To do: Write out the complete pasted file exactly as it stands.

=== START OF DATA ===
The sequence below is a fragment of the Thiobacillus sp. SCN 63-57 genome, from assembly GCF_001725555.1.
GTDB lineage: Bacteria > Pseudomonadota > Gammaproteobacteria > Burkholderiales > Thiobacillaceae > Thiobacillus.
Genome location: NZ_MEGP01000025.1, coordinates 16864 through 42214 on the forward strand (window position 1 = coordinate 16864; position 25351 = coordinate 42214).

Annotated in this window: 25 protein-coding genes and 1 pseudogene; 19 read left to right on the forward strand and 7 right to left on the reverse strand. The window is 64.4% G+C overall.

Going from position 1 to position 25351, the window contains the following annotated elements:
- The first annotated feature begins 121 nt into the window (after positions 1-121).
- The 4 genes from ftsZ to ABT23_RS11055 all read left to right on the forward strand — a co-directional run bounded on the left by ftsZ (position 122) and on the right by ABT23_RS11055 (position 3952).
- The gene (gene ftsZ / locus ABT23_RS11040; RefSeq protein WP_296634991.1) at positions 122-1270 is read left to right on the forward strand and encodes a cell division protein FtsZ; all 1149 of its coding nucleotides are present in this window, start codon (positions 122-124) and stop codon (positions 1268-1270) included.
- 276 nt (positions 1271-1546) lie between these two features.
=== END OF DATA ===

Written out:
The sequence below is a fragment of the Thiobacillus sp. SCN 63-57 genome, from assembly GCF_001725555.1.
GTDB lineage: Bacteria > Pseudomonadota > Gammaproteobacteria > Burkholderiales > Thiobacillaceae > Thiobacillus.
Genome location: NZ_MEGP01000025.1, coordinates 16864 through 42214 on the forward strand (window position 1 = coordinate 16864; position 25351 = coordinate 42214).

Annotated in this window: 25 protein-coding genes and 1 pseudogene; 19 read left to right on the forward strand and 7 right to left on the reverse strand. The window is 64.4% G+C overall.

Going from position 1 to position 25351, the window contains the following annotated elements:
- The first annotated feature begins 121 nt into the window (after positions 1-121).
- The 4 genes from ftsZ to ABT23_RS11055 all read left to right on the forward strand — a co-directional run bounded on the left by ftsZ (position 122) and on the right by ABT23_RS11055 (position 3952).
- The gene (gene ftsZ / locus ABT23_RS11040; RefSeq protein WP_296634991.1) at positions 122-1270 is read left to right on the forward strand and encodes a cell division protein FtsZ; all 1149 of its coding nucleotides are present in this window, start codon (positions 122-124) and stop codon (positions 1268-1270) included.
- 276 nt (positions 1271-1546) lie between these two features.